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      Yersinia Pestis in Enzootic Plague Foci in China

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          Abstract

          Plague, which is caused by Yersinia pestis ( Y. pestis), is a typical enzootic disease that is cycled among rodent reservoirs by flea vectors. Nineteen distinct plague foci have been characterized in China. Y. pestis strains from these foci exhibit considerable genetic variation because of gene acquisition, loss, and inactivation, which promote its microevolution and the expansion of various endemic plague foci. Available evidence suggests that Y. pestis microevolution likely results from complex interactions among the environment, hosts, vectors, and Y. pestis.

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          Horizontal gene transfer, genome innovation and evolution.

          To what extent is the tree of life the best representation of the evolutionary history of microorganisms? Recent work has shown that, among sets of prokaryotic genomes in which most homologous genes show extremely low sequence divergence, gene content can vary enormously, implying that those genes that are variably present or absent are frequently horizontally transferred. Traditionally, successful horizontal gene transfer was assumed to provide a selective advantage to either the host or the gene itself, but could horizontally transferred genes be neutral or nearly neutral? We suggest that for many prokaryotes, the boundaries between species are fuzzy, and therefore the principles of population genetics must be broadened so that they can be applied to higher taxonomic categories.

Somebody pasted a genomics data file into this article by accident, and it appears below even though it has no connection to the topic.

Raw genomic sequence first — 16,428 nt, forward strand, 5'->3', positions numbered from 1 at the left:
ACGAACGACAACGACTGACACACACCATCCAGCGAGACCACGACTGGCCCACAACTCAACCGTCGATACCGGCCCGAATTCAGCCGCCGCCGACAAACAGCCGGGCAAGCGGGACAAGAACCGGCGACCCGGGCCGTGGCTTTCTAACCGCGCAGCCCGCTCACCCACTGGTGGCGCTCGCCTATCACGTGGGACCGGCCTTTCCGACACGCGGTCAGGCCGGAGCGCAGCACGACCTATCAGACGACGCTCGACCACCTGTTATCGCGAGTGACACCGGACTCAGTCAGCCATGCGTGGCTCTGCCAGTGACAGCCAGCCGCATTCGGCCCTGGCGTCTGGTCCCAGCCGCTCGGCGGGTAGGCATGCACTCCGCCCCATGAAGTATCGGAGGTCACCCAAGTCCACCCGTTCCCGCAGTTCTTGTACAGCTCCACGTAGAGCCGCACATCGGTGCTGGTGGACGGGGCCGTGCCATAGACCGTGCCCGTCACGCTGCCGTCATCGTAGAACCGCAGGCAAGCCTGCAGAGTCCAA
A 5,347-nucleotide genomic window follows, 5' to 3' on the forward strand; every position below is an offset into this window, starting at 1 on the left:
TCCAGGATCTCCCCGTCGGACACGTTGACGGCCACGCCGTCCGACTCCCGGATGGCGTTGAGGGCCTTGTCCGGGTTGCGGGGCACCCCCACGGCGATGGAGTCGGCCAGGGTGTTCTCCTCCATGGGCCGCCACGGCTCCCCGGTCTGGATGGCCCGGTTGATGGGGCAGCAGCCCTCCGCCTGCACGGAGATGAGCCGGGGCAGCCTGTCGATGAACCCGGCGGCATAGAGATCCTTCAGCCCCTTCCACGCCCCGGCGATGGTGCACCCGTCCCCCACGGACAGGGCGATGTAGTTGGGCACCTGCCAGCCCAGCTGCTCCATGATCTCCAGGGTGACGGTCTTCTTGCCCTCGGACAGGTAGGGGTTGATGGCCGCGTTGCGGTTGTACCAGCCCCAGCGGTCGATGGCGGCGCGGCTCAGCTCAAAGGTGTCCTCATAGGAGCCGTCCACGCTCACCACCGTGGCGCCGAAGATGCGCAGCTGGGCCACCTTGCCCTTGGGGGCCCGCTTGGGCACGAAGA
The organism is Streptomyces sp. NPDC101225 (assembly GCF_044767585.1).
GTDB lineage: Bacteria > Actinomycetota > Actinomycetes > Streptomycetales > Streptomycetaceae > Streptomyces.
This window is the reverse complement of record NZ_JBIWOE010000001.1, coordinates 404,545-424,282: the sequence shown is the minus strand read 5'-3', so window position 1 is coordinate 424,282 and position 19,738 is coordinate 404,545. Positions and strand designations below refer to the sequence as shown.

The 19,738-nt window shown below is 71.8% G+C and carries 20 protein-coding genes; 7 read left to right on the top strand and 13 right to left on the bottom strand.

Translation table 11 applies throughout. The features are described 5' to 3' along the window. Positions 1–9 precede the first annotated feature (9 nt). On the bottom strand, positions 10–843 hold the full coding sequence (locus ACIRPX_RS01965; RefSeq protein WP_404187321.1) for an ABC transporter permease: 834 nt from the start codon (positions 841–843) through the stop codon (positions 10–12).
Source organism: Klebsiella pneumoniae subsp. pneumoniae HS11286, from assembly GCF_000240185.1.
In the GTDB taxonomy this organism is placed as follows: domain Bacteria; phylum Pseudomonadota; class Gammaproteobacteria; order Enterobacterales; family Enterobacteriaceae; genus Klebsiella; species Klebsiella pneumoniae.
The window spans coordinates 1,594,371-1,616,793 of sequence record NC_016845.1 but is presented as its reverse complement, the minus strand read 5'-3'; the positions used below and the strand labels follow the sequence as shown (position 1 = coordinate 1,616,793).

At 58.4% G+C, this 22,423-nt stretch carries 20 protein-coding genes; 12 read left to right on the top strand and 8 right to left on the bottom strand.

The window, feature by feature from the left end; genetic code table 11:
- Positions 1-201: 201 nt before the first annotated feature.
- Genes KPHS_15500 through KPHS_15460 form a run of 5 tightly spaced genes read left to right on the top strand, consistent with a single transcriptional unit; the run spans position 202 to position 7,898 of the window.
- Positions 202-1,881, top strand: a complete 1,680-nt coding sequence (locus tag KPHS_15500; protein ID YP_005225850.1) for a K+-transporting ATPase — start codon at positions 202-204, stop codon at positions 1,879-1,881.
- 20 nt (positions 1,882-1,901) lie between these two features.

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            Genome sequence of Yersinia pestis, the causative agent of plague.

            The Gram-negative bacterium Yersinia pestis is the causative agent of the systemic invasive infectious disease classically referred to as plague, and has been responsible for three human pandemics: the Justinian plague (sixth to eighth centuries), the Black Death (fourteenth to nineteenth centuries) and modern plague (nineteenth century to the present day). The recent identification of strains resistant to multiple drugs and the potential use of Y. pestis as an agent of biological warfare mean that plague still poses a threat to human health. Here we report the complete genome sequence of Y. pestis strain CO92, consisting of a 4.65-megabase (Mb) chromosome and three plasmids of 96.2 kilobases (kb), 70.3 kb and 9.6 kb. The genome is unusually rich in insertion sequences and displays anomalies in GC base-composition bias, indicating frequent intragenomic recombination. Many genes seem to have been acquired from other bacteria and viruses (including adhesins, secretion systems and insecticidal toxins). The genome contains around 150 pseudogenes, many of which are remnants of a redundant enteropathogenic lifestyle. The evidence of ongoing genome fluidity, expansion and decay suggests Y. pestis is a pathogen that has undergone large-scale genetic flux and provides a unique insight into the ways in which new and highly virulent pathogens evolve.
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              Insights into the evolution of Yersinia pestis through whole-genome comparison with Yersinia pseudotuberculosis.